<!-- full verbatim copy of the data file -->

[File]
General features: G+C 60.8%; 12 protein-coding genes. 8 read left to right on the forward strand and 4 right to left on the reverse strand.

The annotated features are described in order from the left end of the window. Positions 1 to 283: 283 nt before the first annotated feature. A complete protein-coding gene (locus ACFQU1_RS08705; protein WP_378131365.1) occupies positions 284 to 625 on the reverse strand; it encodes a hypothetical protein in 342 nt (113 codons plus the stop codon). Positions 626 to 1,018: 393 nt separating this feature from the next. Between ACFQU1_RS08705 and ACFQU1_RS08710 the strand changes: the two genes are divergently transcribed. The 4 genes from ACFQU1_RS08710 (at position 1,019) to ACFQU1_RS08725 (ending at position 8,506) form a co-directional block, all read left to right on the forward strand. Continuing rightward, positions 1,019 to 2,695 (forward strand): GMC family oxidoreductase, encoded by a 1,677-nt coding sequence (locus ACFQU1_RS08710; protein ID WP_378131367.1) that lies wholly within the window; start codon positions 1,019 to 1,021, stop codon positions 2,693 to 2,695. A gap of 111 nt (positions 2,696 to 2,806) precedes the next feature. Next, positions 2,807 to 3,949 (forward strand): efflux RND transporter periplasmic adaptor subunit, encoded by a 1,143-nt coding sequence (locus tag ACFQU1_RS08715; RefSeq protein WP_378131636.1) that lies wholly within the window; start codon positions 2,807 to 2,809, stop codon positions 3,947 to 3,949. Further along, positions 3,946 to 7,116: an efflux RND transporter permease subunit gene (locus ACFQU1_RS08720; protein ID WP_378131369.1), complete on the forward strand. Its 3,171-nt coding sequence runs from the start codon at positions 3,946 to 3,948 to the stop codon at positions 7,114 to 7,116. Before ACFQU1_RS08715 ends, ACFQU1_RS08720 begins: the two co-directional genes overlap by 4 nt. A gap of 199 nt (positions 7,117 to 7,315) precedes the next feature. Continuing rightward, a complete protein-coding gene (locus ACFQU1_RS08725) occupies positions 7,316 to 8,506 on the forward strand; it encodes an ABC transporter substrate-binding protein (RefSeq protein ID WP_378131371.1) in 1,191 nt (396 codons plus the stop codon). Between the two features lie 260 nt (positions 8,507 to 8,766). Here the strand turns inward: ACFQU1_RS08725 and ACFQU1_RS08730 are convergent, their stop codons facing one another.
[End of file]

General features: G+C 60.8%; 12 protein-coding genes. 8 read left to right on the forward strand and 4 right to left on the reverse strand.

The annotated features are described in order from the left end of the window. Positions 1 to 283: 283 nt before the first annotated feature. A complete protein-coding gene (locus ACFQU1_RS08705; protein WP_378131365.1) occupies positions 284 to 625 on the reverse strand; it encodes a hypothetical protein in 342 nt (113 codons plus the stop codon). Positions 626 to 1,018: 393 nt separating this feature from the next. Between ACFQU1_RS08705 and ACFQU1_RS08710 the strand changes: the two genes are divergently transcribed. The 4 genes from ACFQU1_RS08710 (at position 1,019) to ACFQU1_RS08725 (ending at position 8,506) form a co-directional block, all read left to right on the forward strand. Continuing rightward, positions 1,019 to 2,695 (forward strand): GMC family oxidoreductase, encoded by a 1,677-nt coding sequence (locus ACFQU1_RS08710; protein ID WP_378131367.1) that lies wholly within the window; start codon positions 1,019 to 1,021, stop codon positions 2,693 to 2,695. A gap of 111 nt (positions 2,696 to 2,806) precedes the next feature. Next, positions 2,807 to 3,949 (forward strand): efflux RND transporter periplasmic adaptor subunit, encoded by a 1,143-nt coding sequence (locus tag ACFQU1_RS08715; RefSeq protein WP_378131636.1) that lies wholly within the window; start codon positions 2,807 to 2,809, stop codon positions 3,947 to 3,949. Further along, positions 3,946 to 7,116: an efflux RND transporter permease subunit gene (locus ACFQU1_RS08720; protein ID WP_378131369.1), complete on the forward strand. Its 3,171-nt coding sequence runs from the start codon at positions 3,946 to 3,948 to the stop codon at positions 7,114 to 7,116. Before ACFQU1_RS08715 ends, ACFQU1_RS08720 begins: the two co-directional genes overlap by 4 nt. A gap of 199 nt (positions 7,117 to 7,315) precedes the next feature. Continuing rightward, a complete protein-coding gene (locus ACFQU1_RS08725) occupies positions 7,316 to 8,506 on the forward strand; it encodes an ABC transporter substrate-binding protein (RefSeq protein ID WP_378131371.1) in 1,191 nt (396 codons plus the stop codon). Between the two features lie 260 nt (positions 8,507 to 8,766). Here the strand turns inward: ACFQU1_RS08725 and ACFQU1_RS08730 are convergent, their stop codons facing one another.